Rippen soundboard systems were reverse crowned but they also used laminated soundboard-panels. They were relatively insensitive to changes in moisture content because the panels were laminated not because the system was reverse-crowned.

Rippen’s crowning method was really very simple; flat ribs were glued to a laminated soundboard-panel, the bridges were glued on and the assembly was installed in the piano flat. When the piano was strung string downbearing—downforce—pushed the soundboard system into a reverse “crown.”

ddf
Posted by: rocket88

Re: RESTRINGING - 01/11/13 04:45 PM

Originally Posted By: Del

The infamous S-shape is more common in compression-crowned soundboard systems.


Del, could you give a quick description of how to identify the "S-shape" so that when looking at a used piano, I can know what to look for?

Thanks in advance.
Posted by: Del

Re: RESTRINGING - 01/12/13 02:14 AM

Originally Posted By: rocket88
Originally Posted By: Del

The infamous S-shape is more common in compression-crowned soundboard systems.


Del, could you give a quick description of how to identify the "S-shape" so that when looking at a used piano, I can know what to look for?

Thanks in advance.

Unless you're a rebuilder it is unlikely you'll ever be able to find it on any piano you're likely to be considering.

Basically you stretch a string across the bottom of the soundboard between each pair of ribs and visually observe the contour of the soundboard relative to the taut string.

A faster way to tell if the soundboard has any problems of consequence is to listen very carefully to the balance of sound between attack and sustain. And then just listen to the piano carefully and critically. Most failed soundboards reveal themselves in the tone quality they produce.

ddf
Posted by: BDB

Re: RESTRINGING - 01/12/13 03:05 AM

The only reasonable way to assess the condition of a soundboard is by ear. In order to do that, you need to understand the effect of age on strings and on hammers. The only way to get this is by experience, which is why I recommend finding an old upright or two, which you can undoubtedly pick up for free, and work on that first. Get one with no problems with the bridges, and where the soundboard has not separated from the ribs, and restring that, and replace the hammers and do the other necessary work on the action. If you do a good enough job with it, you can sell it for enough to pay for the materials, and the experience will be priceless.

Along with this, you need to listen to a bunch of pianos, so that you have a good idea of what pianos sound like, and the variations you can have even among pianos of the same make and model. The idea that you get from reading descriptions of what pianos should sound like on the internet is no substitute for actually listening to them in person.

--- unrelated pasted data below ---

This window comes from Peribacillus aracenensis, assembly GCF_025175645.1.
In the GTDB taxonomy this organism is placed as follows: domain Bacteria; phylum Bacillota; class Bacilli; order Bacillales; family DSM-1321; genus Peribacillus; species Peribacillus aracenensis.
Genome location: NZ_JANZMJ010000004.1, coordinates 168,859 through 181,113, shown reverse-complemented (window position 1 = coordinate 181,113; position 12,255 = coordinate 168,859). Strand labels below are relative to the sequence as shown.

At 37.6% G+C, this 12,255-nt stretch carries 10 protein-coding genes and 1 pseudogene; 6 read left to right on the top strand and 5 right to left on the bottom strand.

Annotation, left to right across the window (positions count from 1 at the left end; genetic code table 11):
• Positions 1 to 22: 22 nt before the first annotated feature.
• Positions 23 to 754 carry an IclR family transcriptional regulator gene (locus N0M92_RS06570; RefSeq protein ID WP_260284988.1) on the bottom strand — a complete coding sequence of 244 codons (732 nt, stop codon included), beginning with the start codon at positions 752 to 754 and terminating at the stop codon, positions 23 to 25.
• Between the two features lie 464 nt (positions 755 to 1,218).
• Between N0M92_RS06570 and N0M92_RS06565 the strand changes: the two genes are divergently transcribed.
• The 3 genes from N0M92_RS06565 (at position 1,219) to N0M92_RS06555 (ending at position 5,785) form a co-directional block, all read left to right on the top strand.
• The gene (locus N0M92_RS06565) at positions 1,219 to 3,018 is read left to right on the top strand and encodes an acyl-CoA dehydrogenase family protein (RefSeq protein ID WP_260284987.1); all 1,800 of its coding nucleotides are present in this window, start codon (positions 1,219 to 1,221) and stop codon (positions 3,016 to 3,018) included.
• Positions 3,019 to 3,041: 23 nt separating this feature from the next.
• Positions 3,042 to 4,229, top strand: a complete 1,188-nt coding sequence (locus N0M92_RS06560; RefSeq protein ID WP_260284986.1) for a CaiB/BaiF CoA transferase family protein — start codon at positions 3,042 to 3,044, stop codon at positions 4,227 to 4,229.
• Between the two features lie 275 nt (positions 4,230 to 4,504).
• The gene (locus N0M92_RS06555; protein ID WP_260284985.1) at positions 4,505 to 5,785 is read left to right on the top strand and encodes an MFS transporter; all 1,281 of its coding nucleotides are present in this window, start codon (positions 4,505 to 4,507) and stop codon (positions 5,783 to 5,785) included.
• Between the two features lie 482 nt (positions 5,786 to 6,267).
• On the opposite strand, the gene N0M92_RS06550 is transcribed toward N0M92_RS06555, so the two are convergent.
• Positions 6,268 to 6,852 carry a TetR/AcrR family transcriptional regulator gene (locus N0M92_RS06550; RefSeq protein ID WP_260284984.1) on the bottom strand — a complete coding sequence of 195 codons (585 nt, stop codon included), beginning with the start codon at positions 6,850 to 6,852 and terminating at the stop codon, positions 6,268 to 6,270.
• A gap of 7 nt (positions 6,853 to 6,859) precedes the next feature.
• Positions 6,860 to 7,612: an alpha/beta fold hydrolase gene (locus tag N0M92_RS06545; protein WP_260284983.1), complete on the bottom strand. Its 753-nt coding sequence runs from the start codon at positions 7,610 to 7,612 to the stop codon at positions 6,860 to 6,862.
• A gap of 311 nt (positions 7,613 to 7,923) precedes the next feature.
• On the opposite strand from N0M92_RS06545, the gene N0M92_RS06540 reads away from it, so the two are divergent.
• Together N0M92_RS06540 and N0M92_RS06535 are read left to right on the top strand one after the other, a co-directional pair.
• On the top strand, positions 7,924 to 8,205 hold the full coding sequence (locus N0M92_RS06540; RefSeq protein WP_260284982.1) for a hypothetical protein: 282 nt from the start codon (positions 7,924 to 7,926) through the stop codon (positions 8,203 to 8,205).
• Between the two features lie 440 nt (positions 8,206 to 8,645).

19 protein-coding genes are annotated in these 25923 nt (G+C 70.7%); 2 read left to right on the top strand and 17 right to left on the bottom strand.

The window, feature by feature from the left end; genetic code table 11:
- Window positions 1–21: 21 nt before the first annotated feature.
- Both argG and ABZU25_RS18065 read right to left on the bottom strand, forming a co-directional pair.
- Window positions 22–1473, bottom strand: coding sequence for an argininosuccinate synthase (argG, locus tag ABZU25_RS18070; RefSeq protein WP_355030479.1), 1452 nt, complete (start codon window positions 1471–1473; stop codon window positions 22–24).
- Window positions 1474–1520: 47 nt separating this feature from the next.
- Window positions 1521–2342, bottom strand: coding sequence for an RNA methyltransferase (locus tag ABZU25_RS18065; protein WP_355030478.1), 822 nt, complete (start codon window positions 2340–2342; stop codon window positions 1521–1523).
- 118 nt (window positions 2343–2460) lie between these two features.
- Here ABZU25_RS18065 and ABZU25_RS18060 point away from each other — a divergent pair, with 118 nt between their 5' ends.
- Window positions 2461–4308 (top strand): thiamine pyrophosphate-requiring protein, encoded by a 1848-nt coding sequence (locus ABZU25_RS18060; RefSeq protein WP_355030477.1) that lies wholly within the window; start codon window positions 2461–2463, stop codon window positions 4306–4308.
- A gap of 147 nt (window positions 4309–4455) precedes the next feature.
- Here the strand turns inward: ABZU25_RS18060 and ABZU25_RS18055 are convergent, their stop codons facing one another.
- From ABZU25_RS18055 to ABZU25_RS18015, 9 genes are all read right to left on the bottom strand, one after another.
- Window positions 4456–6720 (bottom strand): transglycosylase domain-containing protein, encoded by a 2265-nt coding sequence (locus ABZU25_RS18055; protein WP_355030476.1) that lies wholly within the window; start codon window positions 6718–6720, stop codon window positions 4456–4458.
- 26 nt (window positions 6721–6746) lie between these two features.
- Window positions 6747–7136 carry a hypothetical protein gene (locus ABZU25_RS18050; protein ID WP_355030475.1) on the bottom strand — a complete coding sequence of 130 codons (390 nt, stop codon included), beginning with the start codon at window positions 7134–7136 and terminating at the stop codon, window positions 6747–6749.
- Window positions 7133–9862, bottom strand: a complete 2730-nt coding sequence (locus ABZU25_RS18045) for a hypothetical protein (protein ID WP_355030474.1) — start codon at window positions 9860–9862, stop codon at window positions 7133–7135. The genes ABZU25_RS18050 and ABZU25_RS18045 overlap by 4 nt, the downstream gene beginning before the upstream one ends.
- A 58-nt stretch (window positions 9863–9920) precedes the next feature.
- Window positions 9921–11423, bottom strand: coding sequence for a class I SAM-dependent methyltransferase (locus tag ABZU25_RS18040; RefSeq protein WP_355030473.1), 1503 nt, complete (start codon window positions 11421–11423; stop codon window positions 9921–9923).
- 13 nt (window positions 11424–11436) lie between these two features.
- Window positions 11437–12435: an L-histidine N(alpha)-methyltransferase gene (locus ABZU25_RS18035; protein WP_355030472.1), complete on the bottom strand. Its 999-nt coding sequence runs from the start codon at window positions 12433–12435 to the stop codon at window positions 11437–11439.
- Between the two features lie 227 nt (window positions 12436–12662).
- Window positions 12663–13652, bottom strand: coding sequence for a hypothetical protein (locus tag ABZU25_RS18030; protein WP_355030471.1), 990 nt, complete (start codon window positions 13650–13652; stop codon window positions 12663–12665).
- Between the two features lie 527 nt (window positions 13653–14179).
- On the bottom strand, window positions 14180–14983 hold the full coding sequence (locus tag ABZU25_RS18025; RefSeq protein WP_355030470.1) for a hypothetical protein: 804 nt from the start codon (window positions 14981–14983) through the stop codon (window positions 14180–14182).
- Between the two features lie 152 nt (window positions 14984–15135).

Posted by: Olek

Re: RESTRINGING - 01/12/13 08:46 AM

Originally Posted By: Del
Originally Posted By: Kamin
Del, you say "if not compression crowned no need to change the crown", but seem to me the ribs flex and take that infamous S shape (flexion spot)


I actually said, “If it wasn’t compression-crowned then it wouldn’t be necessary to ‘re-crown’ the soundboard.” That is not quite the same thing.

Historically, there are two ways of putting crown in a piano soundboard system. Very simplistically, one is by drying the soundboard panel to a very low moisture content, glue on the ribs and have the expanding soundboard panel force crown into the system. This obviously works but it does create—and depends on—more perpendicular-to-grain compression than the wood is able to support over time. As compression-set occurs the crown collapses and the soundboard system goes flat.

With the other method a crown is machined into at least one surface of the ribs and the ribs are treated as structural beams. At least in terms of maintaining crown over the years these systems are more stable. Hence my comment, “… it wouldn’t be necessary to re-crown the soundboard” since the soundboard assembly will probably still have adequate crown.

The infamous S-shape is more common in compression-crowned soundboard systems. But that is a story for another time.



Quote:
I believe also that the old ribs loose their resiliency, the more you add downbearing the more the ribs flex.